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Maria Luna: ‘I want to help people, just like what America says it does.’

September 7, 2023 Perspective

In partnership with Survival Media Agency and the ICE Out of CA coalition, the Home, Not Heartbreak photo series captures the stories of Californians who have been affected directly by the state’s prison-to-ICE pipeline. This unequal system of justice has led to a statewide movement, driven by immigrant and refugee Californians, to reunite families and help more people build safe and thriving lives. While these community members represent just a sample of the thousands of California families and residents harmed by unjust ICE transfers each year, their stories and leadership capture the safety and community strength made possible when people can come home. Follow ICE Out of CA for updates and ways to take action.

“I’m just one of many who has changed their life and wants to give back,” says Maria Luna. “[Being deported] will break not only our family’s hearts, but everybody else’s as well as ours. A family is like a whole body…You need every bit of them, so that’s how I look at it. Young children need their parents, their grandparents, and they need their siblings, just like parents need their children.”

Maria reflected on the closeness of her family and her advocacy to protect herself and others from ICE deportation while standing outside Homeboy Industries in Los Angeles’ Chinatown. She began working there as a program coordinator helping people get their tattoos removed because they were former gang members or formerly incarcerated.

Maria wears a pink shirt and smiles in front of her place of work.

Maria Luna stands outside the main entrance of Homeboy Industries located in the Chinatown district of Los Angeles. (Apollo Victoria | Survival Media Agency)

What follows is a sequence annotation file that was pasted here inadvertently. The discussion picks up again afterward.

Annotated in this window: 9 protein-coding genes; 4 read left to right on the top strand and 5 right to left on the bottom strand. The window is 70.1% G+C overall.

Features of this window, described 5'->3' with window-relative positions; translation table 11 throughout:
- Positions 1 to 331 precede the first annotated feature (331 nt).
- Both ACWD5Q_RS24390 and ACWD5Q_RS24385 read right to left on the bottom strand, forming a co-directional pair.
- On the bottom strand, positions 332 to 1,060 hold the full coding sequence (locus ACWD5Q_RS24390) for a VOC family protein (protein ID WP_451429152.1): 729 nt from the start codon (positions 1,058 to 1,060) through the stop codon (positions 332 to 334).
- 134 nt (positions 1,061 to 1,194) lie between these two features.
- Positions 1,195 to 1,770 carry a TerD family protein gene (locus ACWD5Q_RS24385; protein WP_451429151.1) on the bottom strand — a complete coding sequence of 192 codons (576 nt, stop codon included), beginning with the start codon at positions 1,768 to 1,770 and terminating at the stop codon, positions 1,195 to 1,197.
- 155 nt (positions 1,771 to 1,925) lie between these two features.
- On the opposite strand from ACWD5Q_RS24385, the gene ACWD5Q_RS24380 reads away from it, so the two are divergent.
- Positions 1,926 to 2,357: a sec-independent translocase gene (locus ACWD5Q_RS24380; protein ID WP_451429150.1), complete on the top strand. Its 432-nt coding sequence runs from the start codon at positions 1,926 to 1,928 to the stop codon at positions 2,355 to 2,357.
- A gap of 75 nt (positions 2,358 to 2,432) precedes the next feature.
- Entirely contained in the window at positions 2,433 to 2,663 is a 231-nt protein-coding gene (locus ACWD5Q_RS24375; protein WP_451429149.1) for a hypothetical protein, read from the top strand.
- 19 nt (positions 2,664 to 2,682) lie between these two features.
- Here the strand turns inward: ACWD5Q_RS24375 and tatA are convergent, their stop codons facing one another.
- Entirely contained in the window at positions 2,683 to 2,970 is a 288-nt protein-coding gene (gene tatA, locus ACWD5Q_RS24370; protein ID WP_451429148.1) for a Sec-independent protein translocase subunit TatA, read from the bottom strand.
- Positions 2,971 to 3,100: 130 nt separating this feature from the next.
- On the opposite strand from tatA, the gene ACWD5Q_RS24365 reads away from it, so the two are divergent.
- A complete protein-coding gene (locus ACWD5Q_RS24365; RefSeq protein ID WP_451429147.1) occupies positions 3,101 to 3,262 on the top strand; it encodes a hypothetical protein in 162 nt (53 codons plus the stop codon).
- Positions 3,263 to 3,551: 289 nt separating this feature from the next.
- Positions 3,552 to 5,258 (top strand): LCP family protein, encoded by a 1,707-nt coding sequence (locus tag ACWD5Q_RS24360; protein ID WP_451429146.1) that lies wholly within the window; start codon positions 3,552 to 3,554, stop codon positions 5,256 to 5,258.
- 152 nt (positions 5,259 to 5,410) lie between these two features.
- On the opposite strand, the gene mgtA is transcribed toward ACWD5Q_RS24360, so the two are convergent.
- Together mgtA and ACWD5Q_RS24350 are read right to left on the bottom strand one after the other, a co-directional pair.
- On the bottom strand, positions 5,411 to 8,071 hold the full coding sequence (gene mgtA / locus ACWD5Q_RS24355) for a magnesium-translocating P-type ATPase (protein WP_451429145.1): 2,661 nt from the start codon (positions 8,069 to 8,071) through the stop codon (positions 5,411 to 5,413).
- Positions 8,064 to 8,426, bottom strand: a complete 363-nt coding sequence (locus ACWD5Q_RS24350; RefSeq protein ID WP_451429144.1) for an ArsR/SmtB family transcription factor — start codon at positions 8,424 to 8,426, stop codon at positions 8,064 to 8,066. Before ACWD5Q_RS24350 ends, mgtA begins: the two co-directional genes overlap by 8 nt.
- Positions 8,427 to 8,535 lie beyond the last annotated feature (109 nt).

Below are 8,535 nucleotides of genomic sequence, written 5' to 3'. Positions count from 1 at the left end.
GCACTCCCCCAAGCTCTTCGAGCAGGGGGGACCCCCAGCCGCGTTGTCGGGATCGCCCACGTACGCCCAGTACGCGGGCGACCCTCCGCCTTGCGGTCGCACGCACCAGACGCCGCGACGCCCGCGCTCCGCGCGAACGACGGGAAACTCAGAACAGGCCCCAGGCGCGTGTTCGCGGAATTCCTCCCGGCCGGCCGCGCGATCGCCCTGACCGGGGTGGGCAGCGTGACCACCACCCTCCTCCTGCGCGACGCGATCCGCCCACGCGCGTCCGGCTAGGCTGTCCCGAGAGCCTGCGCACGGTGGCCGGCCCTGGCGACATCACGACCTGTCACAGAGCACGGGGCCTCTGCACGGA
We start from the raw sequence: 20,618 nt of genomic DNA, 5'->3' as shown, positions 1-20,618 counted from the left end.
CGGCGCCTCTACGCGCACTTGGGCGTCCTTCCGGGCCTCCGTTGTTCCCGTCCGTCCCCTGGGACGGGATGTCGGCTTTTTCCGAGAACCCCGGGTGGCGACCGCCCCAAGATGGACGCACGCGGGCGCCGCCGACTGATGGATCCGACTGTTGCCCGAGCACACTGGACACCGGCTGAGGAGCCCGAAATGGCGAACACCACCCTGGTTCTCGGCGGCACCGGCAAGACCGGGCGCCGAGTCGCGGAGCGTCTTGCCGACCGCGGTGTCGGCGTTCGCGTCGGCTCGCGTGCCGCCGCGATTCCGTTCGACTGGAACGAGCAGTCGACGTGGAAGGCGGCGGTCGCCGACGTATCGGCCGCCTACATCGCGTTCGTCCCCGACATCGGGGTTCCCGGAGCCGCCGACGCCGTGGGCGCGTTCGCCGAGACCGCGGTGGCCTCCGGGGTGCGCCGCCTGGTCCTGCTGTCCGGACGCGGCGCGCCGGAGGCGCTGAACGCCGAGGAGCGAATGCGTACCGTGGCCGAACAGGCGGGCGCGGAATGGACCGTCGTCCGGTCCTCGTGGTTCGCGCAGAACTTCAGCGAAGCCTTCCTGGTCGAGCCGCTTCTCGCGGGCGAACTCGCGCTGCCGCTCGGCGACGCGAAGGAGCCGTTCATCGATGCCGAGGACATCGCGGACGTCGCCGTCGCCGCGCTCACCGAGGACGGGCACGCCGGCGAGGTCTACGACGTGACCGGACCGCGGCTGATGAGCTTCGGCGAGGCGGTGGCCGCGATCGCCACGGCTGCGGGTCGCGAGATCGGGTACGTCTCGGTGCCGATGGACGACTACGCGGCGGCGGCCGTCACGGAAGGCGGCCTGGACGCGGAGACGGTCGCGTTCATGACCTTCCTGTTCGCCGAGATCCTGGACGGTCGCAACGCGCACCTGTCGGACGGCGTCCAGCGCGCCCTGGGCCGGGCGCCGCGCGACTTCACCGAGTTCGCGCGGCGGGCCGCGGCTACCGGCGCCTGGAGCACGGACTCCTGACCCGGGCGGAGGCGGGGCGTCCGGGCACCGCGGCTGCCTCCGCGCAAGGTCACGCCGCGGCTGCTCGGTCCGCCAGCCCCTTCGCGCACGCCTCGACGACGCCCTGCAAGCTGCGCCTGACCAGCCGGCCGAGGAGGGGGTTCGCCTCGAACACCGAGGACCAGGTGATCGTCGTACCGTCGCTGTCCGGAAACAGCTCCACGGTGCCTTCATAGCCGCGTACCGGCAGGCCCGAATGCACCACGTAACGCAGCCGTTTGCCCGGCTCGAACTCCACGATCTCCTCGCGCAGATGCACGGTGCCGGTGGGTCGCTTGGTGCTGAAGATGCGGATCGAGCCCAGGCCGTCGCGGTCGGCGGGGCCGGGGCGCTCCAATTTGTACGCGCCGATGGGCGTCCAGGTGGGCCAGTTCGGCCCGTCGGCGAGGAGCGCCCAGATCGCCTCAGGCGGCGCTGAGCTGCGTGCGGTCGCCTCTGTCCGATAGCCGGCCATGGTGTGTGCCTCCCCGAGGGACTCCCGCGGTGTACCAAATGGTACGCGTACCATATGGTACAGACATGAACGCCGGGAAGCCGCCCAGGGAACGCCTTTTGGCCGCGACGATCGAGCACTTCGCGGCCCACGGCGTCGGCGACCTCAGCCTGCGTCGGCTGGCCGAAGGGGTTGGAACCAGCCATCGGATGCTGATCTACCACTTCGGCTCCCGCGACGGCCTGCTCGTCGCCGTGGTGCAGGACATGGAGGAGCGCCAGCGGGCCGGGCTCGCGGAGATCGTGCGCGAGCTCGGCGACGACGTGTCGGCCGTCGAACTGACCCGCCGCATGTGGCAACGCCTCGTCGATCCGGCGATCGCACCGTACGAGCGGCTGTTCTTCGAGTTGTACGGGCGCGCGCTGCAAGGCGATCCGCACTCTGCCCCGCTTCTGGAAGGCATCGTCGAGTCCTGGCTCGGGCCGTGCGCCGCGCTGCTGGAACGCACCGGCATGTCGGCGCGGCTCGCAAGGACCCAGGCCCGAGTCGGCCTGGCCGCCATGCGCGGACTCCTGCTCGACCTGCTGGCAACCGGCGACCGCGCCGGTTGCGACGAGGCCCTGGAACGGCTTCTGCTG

She explains that “it’s so rewarding to work with them because when their tattoos are finally off, a lot of them feel like a whole different person. They come back and share that they got a job, that they are off of parole, or that they are a supervisor…Through my job here, I get to see that whole transformation and be a part of it. It’s so humbling and it brings joy to know that the transformation is real.”

Maria and staff members at the 2023 Homeboy Family Picnic

Maria and staff members at the 2023 Homeboy Family Picnic. Photo courtesy of Maria Luna

Now, Maria is a navigator retention specialist at Homeboy, mentoring young adults ages 18-24 in marginalized communities and helping them find employment, careers, and education opportunities. She’s also in college completing a degree in social justice. “I hope to use my degree to help young people who have been trafficked, supporting them to find shelter and safety.”

With ICE as a persistent threat, Maria is advocating for her pardon so she can continue her work in the community and be with her family.

Michael Madrilejo with API Rise, who is supporting Maria’s pardon application, shares: “In Maria’s new position, she now provides essential services such as housing or shelter, employment opportunities, and guidance to those in need. Her leadership qualities shine through as she tirelessly works to serve and empower the community.”

Maria Luna stands with fellow colleagues and community members at Homeboy Industries.

Staff and volunteer members of Homeboy Industries’ Tattoo Removal services. (Apollo Victoria | Survival Media Agency)

When Maria was three years old, she and her family immigrated from the Philippines as legal permanent residents. She grew up in San Francisco and remembers that “there’s chances here. That’s why a lot of families from different cultures migrated here. We were living in low-income housing. Unfortunately, some of us went to prison at a young age.” She coped with the struggles of being a teenager in these situations by engaging in unhealthy activities that led to her incarceration. Maria was sentenced as a young person and served 22 years on a life sentence after being granted parole under SB 261, a broadly-supported criminal justice reform for people who received convictions as youth.

While incarcerated, Maria became a certified counselor and worked as a peer mentor with other women. Recognizing all of her work on rehabilitation, Governor Brown approved her release in 2018, but the California prison system transferred Maria to ICE detention for seven months where she faced deportation to the Philippines.